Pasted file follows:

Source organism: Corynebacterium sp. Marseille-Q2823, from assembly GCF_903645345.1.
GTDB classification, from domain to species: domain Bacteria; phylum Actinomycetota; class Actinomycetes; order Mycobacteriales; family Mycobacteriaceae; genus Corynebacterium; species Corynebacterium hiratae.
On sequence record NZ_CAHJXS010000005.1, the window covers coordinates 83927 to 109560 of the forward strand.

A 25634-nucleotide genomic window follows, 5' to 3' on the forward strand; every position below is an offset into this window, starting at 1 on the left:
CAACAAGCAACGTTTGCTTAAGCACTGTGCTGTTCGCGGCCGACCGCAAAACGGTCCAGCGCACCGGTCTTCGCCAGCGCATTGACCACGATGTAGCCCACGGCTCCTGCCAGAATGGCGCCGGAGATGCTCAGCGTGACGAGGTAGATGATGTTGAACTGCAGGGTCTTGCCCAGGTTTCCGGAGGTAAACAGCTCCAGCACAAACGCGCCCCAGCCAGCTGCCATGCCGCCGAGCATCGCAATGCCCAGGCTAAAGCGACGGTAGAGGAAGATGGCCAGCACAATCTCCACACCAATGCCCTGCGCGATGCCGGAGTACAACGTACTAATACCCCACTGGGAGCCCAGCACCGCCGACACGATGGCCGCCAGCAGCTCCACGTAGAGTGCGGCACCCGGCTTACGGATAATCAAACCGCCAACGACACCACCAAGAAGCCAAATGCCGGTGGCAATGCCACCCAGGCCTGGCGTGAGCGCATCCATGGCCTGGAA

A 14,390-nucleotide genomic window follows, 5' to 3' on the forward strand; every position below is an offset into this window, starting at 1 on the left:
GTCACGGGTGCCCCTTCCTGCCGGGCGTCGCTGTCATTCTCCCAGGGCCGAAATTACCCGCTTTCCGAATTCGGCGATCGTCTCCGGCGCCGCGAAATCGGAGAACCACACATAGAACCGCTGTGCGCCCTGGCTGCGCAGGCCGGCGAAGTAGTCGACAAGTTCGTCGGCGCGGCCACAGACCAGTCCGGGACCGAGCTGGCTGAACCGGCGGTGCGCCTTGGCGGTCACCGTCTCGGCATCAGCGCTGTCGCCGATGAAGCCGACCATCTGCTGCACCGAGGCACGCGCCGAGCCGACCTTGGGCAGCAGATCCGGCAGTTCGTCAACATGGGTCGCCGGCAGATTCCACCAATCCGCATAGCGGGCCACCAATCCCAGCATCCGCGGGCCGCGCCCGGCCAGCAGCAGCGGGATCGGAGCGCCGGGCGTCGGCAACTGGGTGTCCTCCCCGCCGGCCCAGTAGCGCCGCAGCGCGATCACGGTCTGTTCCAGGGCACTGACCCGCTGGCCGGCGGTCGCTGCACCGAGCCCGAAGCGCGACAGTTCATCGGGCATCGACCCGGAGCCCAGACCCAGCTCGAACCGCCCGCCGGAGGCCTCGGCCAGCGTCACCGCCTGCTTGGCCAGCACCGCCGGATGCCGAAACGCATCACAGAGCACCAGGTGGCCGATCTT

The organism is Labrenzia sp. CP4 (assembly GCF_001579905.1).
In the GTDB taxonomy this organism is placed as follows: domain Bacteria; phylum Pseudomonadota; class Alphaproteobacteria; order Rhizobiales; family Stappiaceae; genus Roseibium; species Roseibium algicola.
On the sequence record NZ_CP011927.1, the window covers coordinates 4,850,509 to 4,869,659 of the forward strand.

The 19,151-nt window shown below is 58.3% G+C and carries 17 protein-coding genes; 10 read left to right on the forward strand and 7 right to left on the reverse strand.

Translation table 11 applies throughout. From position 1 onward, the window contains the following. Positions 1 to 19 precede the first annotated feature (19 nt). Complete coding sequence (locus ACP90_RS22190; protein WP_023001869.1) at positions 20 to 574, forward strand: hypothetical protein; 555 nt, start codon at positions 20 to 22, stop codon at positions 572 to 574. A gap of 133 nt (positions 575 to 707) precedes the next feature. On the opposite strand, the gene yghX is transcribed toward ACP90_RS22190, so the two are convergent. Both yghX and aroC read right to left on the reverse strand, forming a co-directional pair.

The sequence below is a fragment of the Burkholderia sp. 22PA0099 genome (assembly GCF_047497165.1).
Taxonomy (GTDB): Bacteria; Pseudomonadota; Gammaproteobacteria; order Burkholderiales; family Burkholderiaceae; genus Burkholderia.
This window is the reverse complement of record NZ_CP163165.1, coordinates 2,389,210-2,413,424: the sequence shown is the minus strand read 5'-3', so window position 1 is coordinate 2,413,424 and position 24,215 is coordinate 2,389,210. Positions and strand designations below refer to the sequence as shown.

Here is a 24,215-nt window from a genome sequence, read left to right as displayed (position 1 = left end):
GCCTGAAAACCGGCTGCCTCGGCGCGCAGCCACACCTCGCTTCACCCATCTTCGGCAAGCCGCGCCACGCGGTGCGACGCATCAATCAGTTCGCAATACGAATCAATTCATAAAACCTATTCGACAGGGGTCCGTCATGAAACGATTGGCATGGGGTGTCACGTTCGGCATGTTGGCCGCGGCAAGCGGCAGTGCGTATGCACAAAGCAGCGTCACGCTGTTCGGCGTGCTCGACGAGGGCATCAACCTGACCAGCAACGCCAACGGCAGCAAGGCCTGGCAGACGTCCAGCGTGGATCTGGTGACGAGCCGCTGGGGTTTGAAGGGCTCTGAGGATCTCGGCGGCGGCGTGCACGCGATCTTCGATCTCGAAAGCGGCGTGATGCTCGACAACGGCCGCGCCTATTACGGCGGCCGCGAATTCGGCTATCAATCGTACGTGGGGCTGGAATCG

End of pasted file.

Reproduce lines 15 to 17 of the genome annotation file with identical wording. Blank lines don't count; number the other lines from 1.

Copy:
This window is the reverse complement of record NZ_CP163165.1, coordinates 2,389,210-2,413,424: the sequence shown is the minus strand read 5'-3', so window position 1 is coordinate 2,413,424 and position 24,215 is coordinate 2,389,210. Positions and strand designations below refer to the sequence as shown.

Here is a 24,215-nt window from a genome sequence, read left to right as displayed (position 1 = left end):
GCCTGAAAACCGGCTGCCTCGGCGCGCAGCCACACCTCGCTTCACCCATCTTCGGCAAGCCGCGCCACGCGGTGCGACGCATCAATCAGTTCGCAATACGAATCAATTCATAAAACCTATTCGACAGGGGTCCGTCATGAAACGATTGGCATGGGGTGTCACGTTCGGCATGTTGGCCGCGGCAAGCGGCAGTGCGTATGCACAAAGCAGCGTCACGCTGTTCGGCGTGCTCGACGAGGGCATCAACCTGACCAGCAACGCCAACGGCAGCAAGGCCTGGCAGACGTCCAGCGTGGATCTGGTGACGAGCCGCTGGGGTTTGAAGGGCTCTGAGGATCTCGGCGGCGGCGTGCACGCGATCTTCGATCTCGAAAGCGGCGTGATGCTCGACAACGGCCGCGCCTATTACGGCGGCCGCGAATTCGGCTATCAATCGTACGTGGGGCTGGAATCG